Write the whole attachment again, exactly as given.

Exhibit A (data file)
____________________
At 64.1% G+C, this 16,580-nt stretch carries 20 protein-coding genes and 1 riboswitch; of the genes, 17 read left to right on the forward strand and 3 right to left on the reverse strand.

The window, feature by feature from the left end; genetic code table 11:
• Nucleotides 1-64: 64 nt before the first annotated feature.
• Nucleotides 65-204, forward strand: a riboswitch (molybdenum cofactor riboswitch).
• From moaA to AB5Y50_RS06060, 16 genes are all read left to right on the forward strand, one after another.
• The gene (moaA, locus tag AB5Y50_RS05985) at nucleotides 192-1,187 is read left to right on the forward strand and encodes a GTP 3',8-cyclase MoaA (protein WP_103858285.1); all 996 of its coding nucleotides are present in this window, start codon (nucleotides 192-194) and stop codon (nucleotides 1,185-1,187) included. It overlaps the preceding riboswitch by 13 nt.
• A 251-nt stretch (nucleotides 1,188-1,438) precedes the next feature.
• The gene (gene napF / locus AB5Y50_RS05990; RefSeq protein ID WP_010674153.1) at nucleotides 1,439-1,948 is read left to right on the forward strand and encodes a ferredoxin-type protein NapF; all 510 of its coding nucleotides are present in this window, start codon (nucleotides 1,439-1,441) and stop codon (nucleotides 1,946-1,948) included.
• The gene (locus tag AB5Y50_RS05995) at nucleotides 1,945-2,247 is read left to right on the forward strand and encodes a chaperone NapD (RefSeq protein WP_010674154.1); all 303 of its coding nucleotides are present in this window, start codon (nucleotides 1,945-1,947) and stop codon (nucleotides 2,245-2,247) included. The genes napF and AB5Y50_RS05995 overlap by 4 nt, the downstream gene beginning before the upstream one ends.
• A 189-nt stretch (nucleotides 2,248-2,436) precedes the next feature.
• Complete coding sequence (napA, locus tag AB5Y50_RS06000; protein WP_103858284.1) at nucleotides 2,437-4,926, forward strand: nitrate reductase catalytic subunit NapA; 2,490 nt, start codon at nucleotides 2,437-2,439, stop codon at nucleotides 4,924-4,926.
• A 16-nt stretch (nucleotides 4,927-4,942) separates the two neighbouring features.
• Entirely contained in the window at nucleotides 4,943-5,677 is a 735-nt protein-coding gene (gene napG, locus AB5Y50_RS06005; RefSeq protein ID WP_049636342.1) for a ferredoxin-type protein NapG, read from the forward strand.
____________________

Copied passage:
At 64.1% G+C, this 16,580-nt stretch carries 20 protein-coding genes and 1 riboswitch; of the genes, 17 read left to right on the forward strand and 3 right to left on the reverse strand.

The window, feature by feature from the left end; genetic code table 11:
• Nucleotides 1-64: 64 nt before the first annotated feature.
• Nucleotides 65-204, forward strand: a riboswitch (molybdenum cofactor riboswitch).
• From moaA to AB5Y50_RS06060, 16 genes are all read left to right on the forward strand, one after another.
• The gene (moaA, locus tag AB5Y50_RS05985) at nucleotides 192-1,187 is read left to right on the forward strand and encodes a GTP 3',8-cyclase MoaA (protein WP_103858285.1); all 996 of its coding nucleotides are present in this window, start codon (nucleotides 192-194) and stop codon (nucleotides 1,185-1,187) included. It overlaps the preceding riboswitch by 13 nt.
• A 251-nt stretch (nucleotides 1,188-1,438) precedes the next feature.
• The gene (gene napF / locus AB5Y50_RS05990; RefSeq protein ID WP_010674153.1) at nucleotides 1,439-1,948 is read left to right on the forward strand and encodes a ferredoxin-type protein NapF; all 510 of its coding nucleotides are present in this window, start codon (nucleotides 1,439-1,441) and stop codon (nucleotides 1,946-1,948) included.
• The gene (locus tag AB5Y50_RS05995) at nucleotides 1,945-2,247 is read left to right on the forward strand and encodes a chaperone NapD (RefSeq protein WP_010674154.1); all 303 of its coding nucleotides are present in this window, start codon (nucleotides 1,945-1,947) and stop codon (nucleotides 2,245-2,247) included. The genes napF and AB5Y50_RS05995 overlap by 4 nt, the downstream gene beginning before the upstream one ends.
• A 189-nt stretch (nucleotides 2,248-2,436) precedes the next feature.
• Complete coding sequence (napA, locus tag AB5Y50_RS06000; protein WP_103858284.1) at nucleotides 2,437-4,926, forward strand: nitrate reductase catalytic subunit NapA; 2,490 nt, start codon at nucleotides 2,437-2,439, stop codon at nucleotides 4,924-4,926.
• A 16-nt stretch (nucleotides 4,927-4,942) separates the two neighbouring features.
• Entirely contained in the window at nucleotides 4,943-5,677 is a 735-nt protein-coding gene (gene napG, locus AB5Y50_RS06005; RefSeq protein ID WP_049636342.1) for a ferredoxin-type protein NapG, read from the forward strand.